METHODS

The authors performed a retrospective chart review of the first 100 consecutive endoscopic repairs of sagittal craniosynostosis between 2006 and 2014. The data associated with length of hospital stay, blood loss, transfusion rates, operative times, cephalic indices (CIs), complications, and cranial remolding orthosis were reviewed. Measurements were taken from available preoperative and 1-year postoperative 3D reconstructed CT scans.

RESULTS

The patients’ mean age at surgery was 3.3 ± 1.1 months. Of the 100 patients, 30 were female and 70 were male. The following perioperative data were noted. The mean operative time (± SD) was 77.1 ± 22.2 minutes, the mean estimated blood loss was 34.0 ± 34.8 ml, and the mean length of stay was 1.1 ± 0.4 days; 9% of patients required transfusions; and the mean pre- and postoperative CI values were 69.1 ± 3.8 and 77.7 ± 4.2, respectively. Conversion to open technique was required in 1 case due to presence of a large emissary vein that was difficult to control endoscopically. The mean duration of helmet therapy was 8.0 ± 2.9 months. Parietal osteotomies were eventually excluded from the procedure.

CONCLUSIONS

The clinical outcomes and improvements in CI seen in our population are similar to those seen at other high-volume centers. Since the inception of endoscope-assisted repair at our institution, the patient care protocol has undergone several significant changes. We have been able to remove less cranium using our “narrow-vertex” suturectomy technique without affecting patient safety or outcome. Patient compliance with helmet therapy and collaborative care with the orthotists remain the most essential aspects of a successful outcome.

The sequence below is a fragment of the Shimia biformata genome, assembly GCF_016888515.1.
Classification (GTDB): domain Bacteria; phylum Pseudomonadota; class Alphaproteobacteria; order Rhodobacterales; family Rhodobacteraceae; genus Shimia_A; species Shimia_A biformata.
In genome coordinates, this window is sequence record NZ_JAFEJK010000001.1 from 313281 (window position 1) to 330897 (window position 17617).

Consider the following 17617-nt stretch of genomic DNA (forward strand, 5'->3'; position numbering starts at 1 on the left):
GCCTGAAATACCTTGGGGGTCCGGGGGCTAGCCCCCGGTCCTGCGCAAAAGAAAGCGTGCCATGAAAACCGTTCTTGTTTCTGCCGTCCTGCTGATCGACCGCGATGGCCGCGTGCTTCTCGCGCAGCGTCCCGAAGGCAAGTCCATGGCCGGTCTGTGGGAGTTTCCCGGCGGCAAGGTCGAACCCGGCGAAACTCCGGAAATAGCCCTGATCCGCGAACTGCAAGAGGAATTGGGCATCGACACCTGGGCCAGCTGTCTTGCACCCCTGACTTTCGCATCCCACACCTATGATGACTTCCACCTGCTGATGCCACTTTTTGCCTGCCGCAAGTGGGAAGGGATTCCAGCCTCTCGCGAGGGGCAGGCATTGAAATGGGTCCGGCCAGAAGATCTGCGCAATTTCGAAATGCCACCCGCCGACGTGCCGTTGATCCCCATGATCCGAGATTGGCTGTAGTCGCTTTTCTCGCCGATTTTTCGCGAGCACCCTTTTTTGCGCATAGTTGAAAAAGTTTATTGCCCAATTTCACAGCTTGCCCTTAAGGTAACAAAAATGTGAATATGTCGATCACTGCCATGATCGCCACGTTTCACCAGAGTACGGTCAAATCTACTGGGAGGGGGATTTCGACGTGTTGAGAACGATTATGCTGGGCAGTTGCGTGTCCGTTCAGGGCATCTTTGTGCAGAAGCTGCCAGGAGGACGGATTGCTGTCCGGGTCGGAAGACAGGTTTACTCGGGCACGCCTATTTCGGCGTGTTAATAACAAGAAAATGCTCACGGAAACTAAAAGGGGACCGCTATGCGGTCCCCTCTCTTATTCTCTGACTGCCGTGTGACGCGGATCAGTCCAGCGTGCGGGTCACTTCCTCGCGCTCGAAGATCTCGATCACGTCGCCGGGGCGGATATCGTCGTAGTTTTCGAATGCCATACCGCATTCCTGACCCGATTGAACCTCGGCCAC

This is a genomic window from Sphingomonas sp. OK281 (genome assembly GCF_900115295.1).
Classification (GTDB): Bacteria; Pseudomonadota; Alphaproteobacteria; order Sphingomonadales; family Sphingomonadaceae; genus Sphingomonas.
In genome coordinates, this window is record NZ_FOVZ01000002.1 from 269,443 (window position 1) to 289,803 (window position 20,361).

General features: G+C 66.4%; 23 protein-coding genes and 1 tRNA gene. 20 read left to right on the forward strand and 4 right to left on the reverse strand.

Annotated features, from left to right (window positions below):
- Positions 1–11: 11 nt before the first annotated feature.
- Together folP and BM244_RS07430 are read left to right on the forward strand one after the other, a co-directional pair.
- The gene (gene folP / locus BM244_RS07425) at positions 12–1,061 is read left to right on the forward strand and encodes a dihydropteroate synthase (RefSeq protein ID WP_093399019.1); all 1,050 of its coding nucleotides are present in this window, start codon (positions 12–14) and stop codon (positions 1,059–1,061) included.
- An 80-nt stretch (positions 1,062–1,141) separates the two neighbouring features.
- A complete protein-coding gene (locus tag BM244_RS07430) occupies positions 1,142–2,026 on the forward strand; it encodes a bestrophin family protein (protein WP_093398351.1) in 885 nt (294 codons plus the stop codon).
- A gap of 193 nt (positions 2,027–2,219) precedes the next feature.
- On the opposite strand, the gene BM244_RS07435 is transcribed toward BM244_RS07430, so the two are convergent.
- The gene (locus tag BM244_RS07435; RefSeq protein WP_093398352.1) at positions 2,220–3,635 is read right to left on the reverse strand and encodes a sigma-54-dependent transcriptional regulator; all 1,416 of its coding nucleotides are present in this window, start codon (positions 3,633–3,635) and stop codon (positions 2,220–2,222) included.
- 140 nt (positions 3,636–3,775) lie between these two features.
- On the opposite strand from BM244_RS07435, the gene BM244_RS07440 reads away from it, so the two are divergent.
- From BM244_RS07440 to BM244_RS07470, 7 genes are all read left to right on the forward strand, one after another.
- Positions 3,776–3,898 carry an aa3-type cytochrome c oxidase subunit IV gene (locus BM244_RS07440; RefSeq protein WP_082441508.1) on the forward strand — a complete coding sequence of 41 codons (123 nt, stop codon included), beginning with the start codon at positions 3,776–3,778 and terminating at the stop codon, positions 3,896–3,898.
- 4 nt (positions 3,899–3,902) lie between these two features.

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Nicholas A. Pickersgill, Gary B. Skolnick, Sybill D. Naidoo, Matthew D. Smyth and Kamlesh B. Patel

OBJECTIVE

Metrics used to quantify preoperative severity and postoperative outcomes for patients with sagittal synostosis include cephalic index (CI), the well-known standard, and the recently described adjusted cephalic index (aCI), which accounts for altered euryon location. This study tracks the time course of these measures following endoscopic repair with orthotic helmet therapy. The authors hypothesize that CI and aCI show significant regression following endoscope-assisted repair.

METHODS